If we are not prepared to take the same actions that our forebears were willing to take to gain union rights, all of those rights will be taken away, along with the wages and conditions gained via using these rights. 

In the final analysis this comes down to the right to picket, and have those pickets respected by other workers. People need to know that that scabbing is an unacceptable social taboo. We need a mass education campaign to win support for picketers. If everybody commits to respect picket lines then the law will be forced to align itself with social reality, as it did in the post-war period. We support change in legislation, but we have studied history and understand that the greatest gains in legislation result from the real class struggle in the workplace. Unions need to adopt the best practices to support workers respecting pickets. We need to make hard pickets and anti-scab policies the standard expectation in the labour movement. 

Above all, we must link the struggle for strong pickets and working class solidarity with the fight against capitalism as a whole. If capitalism was a system of generalized prosperity then nobody would ever need to organize a picket line. But this is not the reality of capitalism today. The wealth of the rich is built off the blood, sweat, and tears of working class people. If capitalism did not push us down we would not be forced to fight back. So we also fight to build a new socialist society where workers will no longer have to fight to survive. And the solidarity and organization we learn from the struggle to respect picket lines are the tools we need to build a socialist society. 

We call on everybody to join the PICKET LINES MEAN DO NOT CROSS campaign, take the pledge never to cross a picket line, build flying squads to support workers on strike and locked out, and win our unions to a no crossing policy. Strike to win, and change the world!

Below is the official callout of the campaign:


More and more workers have been forced onto the picket lines to defend their standard of living. 

Management has locked out workers from coast to coast, demanding workers accept cuts in pay, benefits and pensions. Increasing inflation is also forcing workers to take strike action to keep up with the rising cost of living. Contract after contract, the bosses refuse to raise wages above inflation despite making billions in profits. This has forced workers to choose between living in poverty or standing up and fighting back. 

But when workers find themselves on a picket line, they discover that the importance of their struggle is not well understood and respected. Often the public, and even sometimes workers, cross the pickets without understanding the terrible repercussions of this action. This lengthens strikes and leads to a race to the bottom where all working class people are worse off.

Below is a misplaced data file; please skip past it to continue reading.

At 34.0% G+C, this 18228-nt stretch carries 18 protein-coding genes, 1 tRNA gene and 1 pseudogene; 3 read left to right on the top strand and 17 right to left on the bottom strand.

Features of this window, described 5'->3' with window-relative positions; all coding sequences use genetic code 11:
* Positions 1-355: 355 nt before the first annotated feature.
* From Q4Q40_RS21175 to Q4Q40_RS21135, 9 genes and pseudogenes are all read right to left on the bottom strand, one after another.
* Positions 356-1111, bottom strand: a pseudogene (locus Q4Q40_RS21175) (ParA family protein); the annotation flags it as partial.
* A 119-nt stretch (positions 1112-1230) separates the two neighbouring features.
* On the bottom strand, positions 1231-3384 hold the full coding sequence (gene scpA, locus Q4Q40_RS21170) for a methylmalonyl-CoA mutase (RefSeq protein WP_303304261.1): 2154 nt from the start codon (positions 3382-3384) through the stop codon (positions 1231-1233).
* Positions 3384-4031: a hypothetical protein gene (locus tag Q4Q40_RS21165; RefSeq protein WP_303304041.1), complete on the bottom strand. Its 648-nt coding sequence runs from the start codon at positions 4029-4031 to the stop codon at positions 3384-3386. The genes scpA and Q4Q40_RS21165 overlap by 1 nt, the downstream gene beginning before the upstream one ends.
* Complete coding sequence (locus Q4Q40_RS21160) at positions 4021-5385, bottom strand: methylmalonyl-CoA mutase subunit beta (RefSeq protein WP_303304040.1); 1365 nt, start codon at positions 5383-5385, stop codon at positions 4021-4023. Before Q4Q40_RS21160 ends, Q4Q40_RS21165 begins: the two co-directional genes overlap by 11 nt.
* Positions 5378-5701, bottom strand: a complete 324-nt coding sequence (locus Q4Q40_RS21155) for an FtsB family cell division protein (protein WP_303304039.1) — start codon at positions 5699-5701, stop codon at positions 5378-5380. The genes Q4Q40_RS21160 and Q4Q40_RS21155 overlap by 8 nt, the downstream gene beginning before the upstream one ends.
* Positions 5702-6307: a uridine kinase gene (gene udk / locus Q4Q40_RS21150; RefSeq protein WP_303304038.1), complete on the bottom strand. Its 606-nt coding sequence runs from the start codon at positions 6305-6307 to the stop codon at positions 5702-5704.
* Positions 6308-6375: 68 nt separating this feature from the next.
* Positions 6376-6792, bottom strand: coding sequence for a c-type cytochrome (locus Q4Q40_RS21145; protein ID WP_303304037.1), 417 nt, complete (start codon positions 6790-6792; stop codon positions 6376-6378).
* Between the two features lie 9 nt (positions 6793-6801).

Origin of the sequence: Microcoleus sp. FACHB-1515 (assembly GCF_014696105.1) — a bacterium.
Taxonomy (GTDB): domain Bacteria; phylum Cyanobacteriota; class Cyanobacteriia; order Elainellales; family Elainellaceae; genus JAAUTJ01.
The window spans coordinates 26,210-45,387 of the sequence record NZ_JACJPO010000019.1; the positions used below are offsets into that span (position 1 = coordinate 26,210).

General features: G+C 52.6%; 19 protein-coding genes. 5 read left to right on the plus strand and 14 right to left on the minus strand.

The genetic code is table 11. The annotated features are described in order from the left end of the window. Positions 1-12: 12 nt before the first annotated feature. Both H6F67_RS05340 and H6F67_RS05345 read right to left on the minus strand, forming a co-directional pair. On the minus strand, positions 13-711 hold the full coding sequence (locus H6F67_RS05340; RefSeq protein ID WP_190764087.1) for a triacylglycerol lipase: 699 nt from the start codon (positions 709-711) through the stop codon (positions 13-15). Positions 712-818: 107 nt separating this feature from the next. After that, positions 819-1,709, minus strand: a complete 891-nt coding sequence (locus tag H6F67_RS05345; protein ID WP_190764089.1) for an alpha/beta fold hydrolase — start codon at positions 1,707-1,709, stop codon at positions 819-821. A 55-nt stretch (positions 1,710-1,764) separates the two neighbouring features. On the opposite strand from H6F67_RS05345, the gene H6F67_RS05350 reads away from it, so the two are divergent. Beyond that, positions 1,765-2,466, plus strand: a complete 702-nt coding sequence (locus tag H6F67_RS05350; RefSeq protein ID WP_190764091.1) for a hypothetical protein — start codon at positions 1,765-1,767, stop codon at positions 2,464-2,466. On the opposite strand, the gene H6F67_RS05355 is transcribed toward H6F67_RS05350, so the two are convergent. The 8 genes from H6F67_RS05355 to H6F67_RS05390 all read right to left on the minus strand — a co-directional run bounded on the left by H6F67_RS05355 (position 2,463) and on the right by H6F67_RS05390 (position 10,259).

Right wing governments, the corporate media, and the courts also do everything in their power to weaken and vilify locked out and striking workers. Corporations have even resorted to flying in scabs by helicopter to weaken the lines. Without the fundamental right to strike and picket we would have no labour movement today, and therefore it is essential we fight back against the weakening of picket lines.

To help workers win against these attacks we are launching a mass education campaign to say it is never ok to cross a picket line. Nobody takes the decision to walk a line without it being a serious undertaking. We need to educate fellow workers and the general public that everyone benefits from working class solidarity.

In addition to organizing a mass education campaign, we are also encouraging individuals, organizations, and unions to take a pledge to never cross a picket line without the explicit permission of the workers on that line. We are also encouraging organizations and unions to adopt a “no crossing” policy, that generalizes the best practices from the labour movement to build solidarity and win victory.

It is time to bring an end to weak and ineffective picket lines. Too many struggles have been lost by workers across this country. This is a campaign to say loud and clear: PICKET LINES MEAN DO NOT CROSS!


  1. Attend our launch event on April 23rd, 5:00pm to 11:00pm EST. In-person at 58 Cecil Street, Toronto, ON M5T1N6. Join us for a panel of labour activists discussing the campaign, bring your questions and comments for the discussion, and stay for a social!
  2. Join our Facebook group for news, lively discussions and updates! 
  3. Help us Spread the Campaign! Contact us at to learn about how you can bring the campaign to your union local or organization. We are more than happy to provide guest speakers, resources and advice at your organization’s meeting or to a group of workers outside of them! 
  4. Make a Personal Pledge to never cross a picket line! Petition out soon.